Over the last three decades, knowledge on the molecular biology of human cancers has vastly expanded. A host of genes and proteins involved in cancer development and progression have been defined and many mechanisms at the molecular, cellular and even tissue level have been, at least partly, elucidated. Insights have also been gained into the molecular mechanisms underlying carcinogenesis by chemical, physical, and biological agents and into inherited susceptibility to cancer. Accordingly, Part I of the book presents many of the molecules and mechanisms generally important in human cancers.
Over the past 20 years, technological advances in molecular biology have
proven invaluable to the understanding of the pathogenesis of human cancer.
The application of molecular technology to the study of cancer has not only
led to advances in tumor diagnosis, but has also provided markers for the
assessment of prognosis and disease progression. The aim of Molecular Analysis
of Cancer is to provide a comprehensive collection of the most up-to-date
techniques for the detection of molecular changes in human cancer.
Telomeres play an important role in cellular aging and cancer. Human
telomeric DNA and RNA G-rich sequences are capable of forming a four-stranded structure, known as the G-quadruplex. Such a structure might be
important for telomere biology and a good target for drug design.
Cell culture is practiced extensively throughout the world today. The techniques
required to allow cells to grow and be maintained outside the body have been developed
throughout the 20th century. In the 50 years since the publication of the first
human cancer cell line, HeLa (1), thousands of cell lines representing most of the
spectrum of human cancer have been derived. These have provided tools to study in
depth the biochemistry and molecular biology associated with individual cancer types
and have helped enormously in our understanding of normal as well as cancer cell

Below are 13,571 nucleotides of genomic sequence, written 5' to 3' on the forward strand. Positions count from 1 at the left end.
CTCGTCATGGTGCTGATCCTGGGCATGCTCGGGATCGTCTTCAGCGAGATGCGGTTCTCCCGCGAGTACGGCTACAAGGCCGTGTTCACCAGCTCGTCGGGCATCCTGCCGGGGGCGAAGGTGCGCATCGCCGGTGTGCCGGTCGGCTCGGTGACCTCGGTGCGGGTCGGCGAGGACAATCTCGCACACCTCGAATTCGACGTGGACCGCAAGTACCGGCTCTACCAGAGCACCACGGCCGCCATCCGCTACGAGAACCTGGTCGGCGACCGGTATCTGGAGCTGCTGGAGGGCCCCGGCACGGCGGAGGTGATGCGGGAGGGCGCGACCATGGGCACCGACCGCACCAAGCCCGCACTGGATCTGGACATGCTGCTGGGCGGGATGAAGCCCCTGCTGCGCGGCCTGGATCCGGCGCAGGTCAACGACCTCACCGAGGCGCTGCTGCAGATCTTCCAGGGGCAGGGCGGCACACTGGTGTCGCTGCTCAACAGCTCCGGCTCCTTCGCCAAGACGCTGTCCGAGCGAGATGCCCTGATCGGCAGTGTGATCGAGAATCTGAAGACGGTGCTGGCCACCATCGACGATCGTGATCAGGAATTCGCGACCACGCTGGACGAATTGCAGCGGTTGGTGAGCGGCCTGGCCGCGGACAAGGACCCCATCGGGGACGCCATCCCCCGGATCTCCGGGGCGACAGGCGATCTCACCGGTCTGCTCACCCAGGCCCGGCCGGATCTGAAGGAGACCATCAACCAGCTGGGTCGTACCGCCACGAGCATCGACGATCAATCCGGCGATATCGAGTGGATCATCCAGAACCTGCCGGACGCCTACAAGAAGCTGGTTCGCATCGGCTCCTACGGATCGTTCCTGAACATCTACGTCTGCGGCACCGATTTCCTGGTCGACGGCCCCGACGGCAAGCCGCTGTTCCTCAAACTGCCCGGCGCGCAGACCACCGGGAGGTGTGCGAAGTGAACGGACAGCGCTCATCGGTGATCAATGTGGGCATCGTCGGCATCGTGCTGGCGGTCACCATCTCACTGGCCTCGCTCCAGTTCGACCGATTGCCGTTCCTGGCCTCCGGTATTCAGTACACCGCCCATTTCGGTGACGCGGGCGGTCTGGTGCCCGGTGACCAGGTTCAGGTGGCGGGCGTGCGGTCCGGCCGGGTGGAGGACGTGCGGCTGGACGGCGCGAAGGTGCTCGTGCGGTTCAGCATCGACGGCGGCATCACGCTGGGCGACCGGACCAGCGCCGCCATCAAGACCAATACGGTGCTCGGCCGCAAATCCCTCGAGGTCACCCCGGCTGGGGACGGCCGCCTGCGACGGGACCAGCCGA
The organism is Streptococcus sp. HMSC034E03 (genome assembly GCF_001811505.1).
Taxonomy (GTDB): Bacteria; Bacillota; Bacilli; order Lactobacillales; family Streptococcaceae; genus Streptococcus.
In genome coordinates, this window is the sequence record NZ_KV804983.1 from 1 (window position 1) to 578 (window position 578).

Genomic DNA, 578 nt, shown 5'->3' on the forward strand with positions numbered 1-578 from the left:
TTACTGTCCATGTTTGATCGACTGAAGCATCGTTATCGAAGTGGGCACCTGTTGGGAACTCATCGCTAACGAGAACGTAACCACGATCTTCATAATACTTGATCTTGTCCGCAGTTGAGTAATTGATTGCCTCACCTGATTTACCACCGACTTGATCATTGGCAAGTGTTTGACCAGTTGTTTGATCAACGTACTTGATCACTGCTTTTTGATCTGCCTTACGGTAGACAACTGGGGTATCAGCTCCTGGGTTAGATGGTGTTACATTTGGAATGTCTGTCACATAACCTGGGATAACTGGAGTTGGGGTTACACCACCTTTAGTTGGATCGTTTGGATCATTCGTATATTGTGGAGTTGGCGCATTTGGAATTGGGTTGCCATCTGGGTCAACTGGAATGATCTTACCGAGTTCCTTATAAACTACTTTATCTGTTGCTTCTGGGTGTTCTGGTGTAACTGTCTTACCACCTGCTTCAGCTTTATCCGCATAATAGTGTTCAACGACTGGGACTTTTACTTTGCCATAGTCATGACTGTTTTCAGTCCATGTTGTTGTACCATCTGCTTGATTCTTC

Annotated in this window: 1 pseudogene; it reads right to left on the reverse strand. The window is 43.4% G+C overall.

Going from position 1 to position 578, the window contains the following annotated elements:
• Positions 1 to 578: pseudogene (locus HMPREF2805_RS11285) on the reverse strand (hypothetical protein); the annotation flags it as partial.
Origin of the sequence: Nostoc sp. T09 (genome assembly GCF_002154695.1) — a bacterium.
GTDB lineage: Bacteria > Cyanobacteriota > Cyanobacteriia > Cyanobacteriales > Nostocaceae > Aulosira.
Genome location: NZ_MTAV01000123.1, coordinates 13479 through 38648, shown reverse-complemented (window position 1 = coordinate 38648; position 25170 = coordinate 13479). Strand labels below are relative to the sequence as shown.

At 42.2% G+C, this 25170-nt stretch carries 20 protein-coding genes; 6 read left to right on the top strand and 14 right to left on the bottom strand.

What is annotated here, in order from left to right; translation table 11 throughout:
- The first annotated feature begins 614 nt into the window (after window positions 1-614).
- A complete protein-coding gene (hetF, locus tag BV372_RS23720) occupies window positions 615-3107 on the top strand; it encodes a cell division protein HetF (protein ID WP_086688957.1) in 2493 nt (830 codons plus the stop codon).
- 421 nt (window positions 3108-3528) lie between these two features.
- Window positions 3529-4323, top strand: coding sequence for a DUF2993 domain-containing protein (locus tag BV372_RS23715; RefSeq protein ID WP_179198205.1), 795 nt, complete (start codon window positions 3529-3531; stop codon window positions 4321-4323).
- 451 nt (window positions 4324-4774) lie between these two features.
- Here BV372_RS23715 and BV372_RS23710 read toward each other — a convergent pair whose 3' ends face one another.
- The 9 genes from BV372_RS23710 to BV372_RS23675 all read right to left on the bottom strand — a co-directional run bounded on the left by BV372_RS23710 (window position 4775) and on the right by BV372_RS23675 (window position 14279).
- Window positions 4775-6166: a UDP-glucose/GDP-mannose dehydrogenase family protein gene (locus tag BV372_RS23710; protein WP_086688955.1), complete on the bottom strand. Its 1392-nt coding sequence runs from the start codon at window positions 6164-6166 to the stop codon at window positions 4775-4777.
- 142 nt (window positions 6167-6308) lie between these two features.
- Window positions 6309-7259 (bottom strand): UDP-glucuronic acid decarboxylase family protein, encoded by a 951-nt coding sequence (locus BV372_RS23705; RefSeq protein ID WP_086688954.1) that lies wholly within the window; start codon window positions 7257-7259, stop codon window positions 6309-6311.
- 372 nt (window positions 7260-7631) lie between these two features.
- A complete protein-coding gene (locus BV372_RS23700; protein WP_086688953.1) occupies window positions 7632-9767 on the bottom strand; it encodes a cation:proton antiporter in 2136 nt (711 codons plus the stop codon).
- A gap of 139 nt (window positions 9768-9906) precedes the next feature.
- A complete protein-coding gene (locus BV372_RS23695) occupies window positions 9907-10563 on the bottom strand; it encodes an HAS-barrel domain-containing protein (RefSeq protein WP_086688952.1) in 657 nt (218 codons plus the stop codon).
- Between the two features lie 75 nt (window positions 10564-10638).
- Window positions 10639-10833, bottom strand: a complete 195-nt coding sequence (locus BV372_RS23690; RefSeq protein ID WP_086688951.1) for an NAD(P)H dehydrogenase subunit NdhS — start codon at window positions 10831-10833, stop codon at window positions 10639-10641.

Tuyển tập báo cáo các nghiên cứu khoa học quốc tế ngành y học dành cho các bạn tham khảo đề tài: Polymeric nanoparticle-encapsulated curcumin ("nanocurcumin"): a novel strategy for human cancer therapy
Oncogenes in Human Cancer Oncogenes of the kind found in human cancers were initially discovered through their presence in the genome of retroviruses capable of causing cancers in chickens, mice, and rats. The cellular homologues of these viral genes are often targets of mutation or aberrant regulation in human cancer. Whereas many oncogenes were discovered because of their presence in retroviruses, other oncogenes, particularly those involved in translocations characteristic of particular leukemias and lymphomas, were isolated through genomic approaches.
Antiangiogenic Therapy Understanding the molecular mechanisms that regulate tumor angiogenesis may provide unique opportunities for cancer treatment. Acquired drug resistance of tumor cells due to their high intrinsic mutation rate is a major cause of treatment failure in human cancers. ECs comprising the tumor vasculature are genetically stable and do not share genetic changes with tumor cells; the EC apoptosis pathways are therefore intact.
The potential value of artificial neural networks (ANNs) as a predictor of malignancy has
now been widely recognised. The concept of ANNs dates back to the early part of the 20th
century; however, their latest resurrection started in earnest in the 1980s when they were
applied to many problems in the areas of pattern recognition, control, and optimisation.
There have been a significant number of advances
in the field of cancer research since the
first edition of Cancer Biology, which was published
in 1981. These include advances in defining
the genetic and phenotypic changes in cancer
cells, the genetic susceptibility to cancer, molecular
imaging to detect smaller and smaller tumors,
the regulation of gene expression, and the
‘‘-omics’’ techniquesofgenomics, proteomics,and
metabolomics, among others.
Cancer Cell Biology The treatment of most human cancers with conventional cytoreductive agents has been unsuccessful due to the Gompertzian-like growth kinetics of solid tumors (i.e., tumor growth is exponential in small tumors, with increasing doubling times as tumors expand; since conventional chemotherapeutic agents target proliferating cells, noncycling cells in large tumors are relatively resistant). Genetic instability is inherent in most cancer cells and predisposes to the development of intrinsic and acquired drug resistance. Thus, although tumors arise from a single cell (i.e.